By John Plester
Most people want to achieve some sort of goal. We think of all the things we would like to achieve at times and maybe even write lists of what we want in life.
When a client presents a problem, they may tell you what they want stated in a negative way. For instance, they may say, “I don’t want to be anxious anymore, I want to stop the lack of confidence”. What they are really doing is telling you what they do not want. A well-formed outcome has to be stated in the positive, or it is not well-formed. Well-formedness has criteria that need to be met if the goal is to be achieved. To help a client become confident, we need to know what confidence means to that person. When we ask specific questions about what confidence would mean, we will be getting more positive answers that eventually will lead to the goal being achieved.
The unconscious part of the mind does not process negatives, so when someone says “I don’t want to be anxious”, the unconscious has to think about being anxious, to then not be anxious. Shout at a child, “don’t fall off that wall you are on” and the child will look at the wall first and then may fall off. They have got to think about falling off first.
As an example; whatever you do for the next moment or so, don’t think of a green pig. Chances are you had to think of the pig first, you might have made a picture of one! It might sound a little strange to begin with, but it really works if you ask what the person really wants stated in the positive.
Setting Well Formed Outcomes
- What do you really want – stated in the positive e.g. to feel relaxed rather than to feel less tense.
- What will you see, hear and feel when you have achieved this?
- Does this outcome involve others or can you achieve it by yourself?
- Does it result in a win/win situation for all concerned?
- Are there any benefits of your present situation that might be lost if you achieve this outcome? How can the benefits be retained.
- How much energy will you commit to this project?
- What will be your first step towards it?
Client: “I don’t want to feel anxious anymore.”
Practitioner: “So, how do you really want to feel?”
Client: “Not anxious.”
Practitioner: “So, if you are not anxious, how are you feeling?”
Client: “Well, calm and relaxed.”
Practitioner: “And what would be happening to let you know you were calm and relaxed?”
Client: “I would feel at ease and my body would be calm and contented.”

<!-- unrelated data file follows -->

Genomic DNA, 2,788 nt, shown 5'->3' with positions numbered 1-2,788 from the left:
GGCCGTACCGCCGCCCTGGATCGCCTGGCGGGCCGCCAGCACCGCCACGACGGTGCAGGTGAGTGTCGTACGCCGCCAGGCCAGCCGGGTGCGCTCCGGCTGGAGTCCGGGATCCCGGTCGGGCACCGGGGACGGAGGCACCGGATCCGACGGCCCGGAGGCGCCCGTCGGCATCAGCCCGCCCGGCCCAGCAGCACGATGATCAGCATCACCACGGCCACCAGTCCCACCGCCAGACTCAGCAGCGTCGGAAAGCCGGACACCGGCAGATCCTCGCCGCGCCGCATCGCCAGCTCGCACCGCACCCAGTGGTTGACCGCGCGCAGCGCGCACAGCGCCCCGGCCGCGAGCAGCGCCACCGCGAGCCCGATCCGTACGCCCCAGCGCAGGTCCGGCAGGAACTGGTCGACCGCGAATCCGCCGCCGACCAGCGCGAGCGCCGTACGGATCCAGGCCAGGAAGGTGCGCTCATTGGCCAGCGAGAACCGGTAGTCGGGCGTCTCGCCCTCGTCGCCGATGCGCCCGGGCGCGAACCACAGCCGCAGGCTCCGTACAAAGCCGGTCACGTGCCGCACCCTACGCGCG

This would begin the well-formed outcome. We would ask the client to state the desired outcome positively.
If someone was asking for help to get a big house and car that would not be so well-formed because it may be context dependant on other factors such as the income that was being earned now, and the capabilities that person has now. The client would need to know how they were going to achieve the goal and what was happening to them that told them they had achieved it.
For the person wanting to be calm, the sensory based evidence would be that they felt in control of their mind and body perhaps, that they were doing things that previously would have caused anxiety. For the person wanting a big house and car, they might be saying that a new business or job will bring these rewards but they would need to be working hard and giving plenty of time to the business.
For the well-formed outcome to work we would need to explore the context. Who and where and when is the outcome wanted? Is being calm context dependent on a partner being more considerate? Is the big house and car dependant on selling the family home? Is it ecologically sound? E.g. does the person have to rob a bank to get what he wants, or does the anxious person have to move out of the family home to find calmness? The well-formed outcome has to fit in with the client’s beliefs and values and to be ecologically sound.
A well-formed outcome will also preserve existing benefits. Every behaviour has a positive intention, so the person with anxiety would want to maintain some anxiety if it has a benefit such as walking down a dark road and seeing somebody suspicious walking towards them. They would in that case need to feel some anxiety that would allow them to take action if necessary.